A hectic opening 15 minutes set the pace for writer-director Greta Gerwig’s adaptation of Louisa May Alcott’s literary classic. The seventh adaptation (!) of Little Women extracts its tone from its frenetic, distinctive, engrossing quadrivium of stars. Gerwig’s optimistic, feministic take on the 1868 novel uncovers an original film, even on the seventh try.
In 2005’s The Squid and the Whale, writer-director Noah Baumbach concentrated on Walt (Jesse Eisenberg) and Frank (Owen Kline), the children of divorcing parents. Returning to the subject of divorce 14 years later, Baumbach turns his camera on the adults. Marriage Story, like some divorces, is the manifestation of the swelling rage and lingering affection between two people who once shared every intimacy.
The ink isn’t yet dry on the art that will frame the Great Recession. The few films that have been made around the defining event of the ‘00s each focus on a different subject; The Big Short shines a light on those who made out like bandits, The Wolf of Wall Street points the blame directly at its titular location, and Sorry to Bother You interrogates the human motivation behind greed. Hustlers, the newest addition to 2008 financial crisis’ wall of shame, is a street-level perspective of the working-class victims who could no longer afford to play it straight.
In his 2013 directorial debut, writer-director James Ward Byrkit (Rango) delivered a science-fiction classic on a $50,000 budget. As Coherence will teach you, stranger things can happen.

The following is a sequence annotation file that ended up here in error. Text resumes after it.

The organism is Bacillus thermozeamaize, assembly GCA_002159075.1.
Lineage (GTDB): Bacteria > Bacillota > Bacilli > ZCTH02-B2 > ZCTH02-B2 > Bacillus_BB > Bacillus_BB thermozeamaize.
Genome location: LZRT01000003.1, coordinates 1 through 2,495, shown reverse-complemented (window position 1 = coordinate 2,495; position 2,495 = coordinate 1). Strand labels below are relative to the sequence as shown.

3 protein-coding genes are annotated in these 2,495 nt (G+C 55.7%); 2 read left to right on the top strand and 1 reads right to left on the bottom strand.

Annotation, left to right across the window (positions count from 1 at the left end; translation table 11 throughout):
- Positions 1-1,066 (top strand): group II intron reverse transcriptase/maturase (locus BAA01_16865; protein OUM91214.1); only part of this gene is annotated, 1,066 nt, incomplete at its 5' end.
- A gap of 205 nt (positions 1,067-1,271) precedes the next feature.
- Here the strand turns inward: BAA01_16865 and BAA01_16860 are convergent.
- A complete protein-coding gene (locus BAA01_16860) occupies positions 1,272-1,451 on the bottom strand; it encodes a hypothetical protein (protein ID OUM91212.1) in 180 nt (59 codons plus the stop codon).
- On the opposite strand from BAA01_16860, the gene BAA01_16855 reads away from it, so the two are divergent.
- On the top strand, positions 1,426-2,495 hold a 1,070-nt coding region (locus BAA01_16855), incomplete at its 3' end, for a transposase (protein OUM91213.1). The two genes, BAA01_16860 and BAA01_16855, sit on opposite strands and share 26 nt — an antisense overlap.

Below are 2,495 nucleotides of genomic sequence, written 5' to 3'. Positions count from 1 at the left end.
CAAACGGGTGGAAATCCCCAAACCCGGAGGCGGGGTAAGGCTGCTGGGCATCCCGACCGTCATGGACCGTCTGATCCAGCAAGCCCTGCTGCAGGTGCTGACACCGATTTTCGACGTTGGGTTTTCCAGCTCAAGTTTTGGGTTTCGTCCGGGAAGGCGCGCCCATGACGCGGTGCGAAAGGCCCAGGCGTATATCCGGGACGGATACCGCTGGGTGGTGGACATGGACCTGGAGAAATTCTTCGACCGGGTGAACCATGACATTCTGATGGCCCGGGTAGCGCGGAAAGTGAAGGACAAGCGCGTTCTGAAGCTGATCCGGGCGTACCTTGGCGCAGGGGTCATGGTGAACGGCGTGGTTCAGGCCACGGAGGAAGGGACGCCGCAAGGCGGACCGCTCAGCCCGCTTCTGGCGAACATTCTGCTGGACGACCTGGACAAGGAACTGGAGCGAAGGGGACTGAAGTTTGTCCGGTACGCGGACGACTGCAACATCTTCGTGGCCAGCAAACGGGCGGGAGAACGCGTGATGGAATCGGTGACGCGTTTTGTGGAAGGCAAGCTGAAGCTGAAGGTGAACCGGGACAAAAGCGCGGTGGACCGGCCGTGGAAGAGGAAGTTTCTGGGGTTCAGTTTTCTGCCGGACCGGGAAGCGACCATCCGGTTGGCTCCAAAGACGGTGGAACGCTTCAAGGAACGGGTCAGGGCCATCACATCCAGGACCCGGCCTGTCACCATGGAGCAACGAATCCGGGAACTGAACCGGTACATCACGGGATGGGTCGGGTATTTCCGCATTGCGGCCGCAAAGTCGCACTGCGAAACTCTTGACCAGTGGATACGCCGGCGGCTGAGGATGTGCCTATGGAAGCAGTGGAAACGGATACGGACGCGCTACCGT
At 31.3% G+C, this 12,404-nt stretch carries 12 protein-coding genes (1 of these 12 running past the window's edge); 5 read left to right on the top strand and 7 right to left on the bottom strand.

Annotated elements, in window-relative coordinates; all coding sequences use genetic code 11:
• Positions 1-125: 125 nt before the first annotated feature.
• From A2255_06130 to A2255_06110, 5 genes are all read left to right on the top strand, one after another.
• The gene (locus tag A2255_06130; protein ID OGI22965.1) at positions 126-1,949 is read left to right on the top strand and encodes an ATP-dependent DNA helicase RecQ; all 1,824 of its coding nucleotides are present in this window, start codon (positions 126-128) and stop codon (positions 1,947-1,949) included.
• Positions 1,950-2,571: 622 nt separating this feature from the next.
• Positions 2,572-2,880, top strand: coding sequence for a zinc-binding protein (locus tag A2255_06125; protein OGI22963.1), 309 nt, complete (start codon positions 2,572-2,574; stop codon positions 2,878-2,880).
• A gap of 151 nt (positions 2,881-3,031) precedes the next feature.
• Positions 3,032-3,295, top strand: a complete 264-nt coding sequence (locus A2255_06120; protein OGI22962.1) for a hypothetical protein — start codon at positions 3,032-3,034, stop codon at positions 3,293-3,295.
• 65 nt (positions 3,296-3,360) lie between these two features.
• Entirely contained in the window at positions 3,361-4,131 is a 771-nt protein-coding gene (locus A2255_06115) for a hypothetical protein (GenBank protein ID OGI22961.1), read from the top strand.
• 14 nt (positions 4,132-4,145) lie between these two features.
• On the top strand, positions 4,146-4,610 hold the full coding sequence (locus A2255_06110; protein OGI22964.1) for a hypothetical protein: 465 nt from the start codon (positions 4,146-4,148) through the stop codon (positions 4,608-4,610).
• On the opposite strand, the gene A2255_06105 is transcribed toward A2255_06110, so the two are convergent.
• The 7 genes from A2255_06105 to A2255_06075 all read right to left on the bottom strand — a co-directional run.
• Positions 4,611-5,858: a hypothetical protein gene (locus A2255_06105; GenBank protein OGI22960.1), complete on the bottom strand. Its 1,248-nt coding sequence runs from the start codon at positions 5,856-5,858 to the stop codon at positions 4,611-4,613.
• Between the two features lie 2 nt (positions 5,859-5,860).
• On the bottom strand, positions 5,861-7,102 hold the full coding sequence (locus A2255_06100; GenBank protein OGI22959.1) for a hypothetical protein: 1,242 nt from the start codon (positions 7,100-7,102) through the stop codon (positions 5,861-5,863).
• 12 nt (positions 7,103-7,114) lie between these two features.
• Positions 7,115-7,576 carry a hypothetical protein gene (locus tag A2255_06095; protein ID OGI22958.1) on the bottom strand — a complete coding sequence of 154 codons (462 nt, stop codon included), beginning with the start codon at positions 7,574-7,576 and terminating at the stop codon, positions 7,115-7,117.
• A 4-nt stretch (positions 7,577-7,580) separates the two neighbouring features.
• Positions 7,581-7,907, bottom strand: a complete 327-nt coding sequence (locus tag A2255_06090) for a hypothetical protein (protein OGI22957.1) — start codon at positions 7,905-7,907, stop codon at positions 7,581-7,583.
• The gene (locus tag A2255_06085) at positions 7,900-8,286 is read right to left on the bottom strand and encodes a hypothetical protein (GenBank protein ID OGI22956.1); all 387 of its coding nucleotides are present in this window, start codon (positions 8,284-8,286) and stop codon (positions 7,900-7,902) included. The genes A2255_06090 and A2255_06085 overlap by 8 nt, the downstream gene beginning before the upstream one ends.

Writer-director Quentin Tarantino has regularly repeated his desire to carefully craft a 10-film filmography. In what would be his penultimate film (counting the two-part Kill Bill saga a single movie, as Tarantino does), his latest effort, Once Upon a Time… in Hollywood, combines the director’s best qualities and most frustrating attributes to deliver a polarizing experience that has remained on my mind since I left the theater.
Fans of Ari Aster’s instant-classic horror movie Hereditary will recognize a similar framework in the writer-director’s sophomoric film, Midsommar. Although Midsommar has more in common with the thriller and mystery genres, Aster’s imprint is as clear as a sunny Scandinavian day. What Midsommar lacks in scares, it makes up in genuine laughs, captivating lore, and haunting imagery.
Screenwriter and director Paul Schrader is best known for writing Taxi Driver and co-writing Raging Bull. With First Reformed, a movie written and directed by Schrader, the filmmaker can step out of Martin Scorsese’s long shadow and add an accomplishment all his own to the list of his most prominent credits.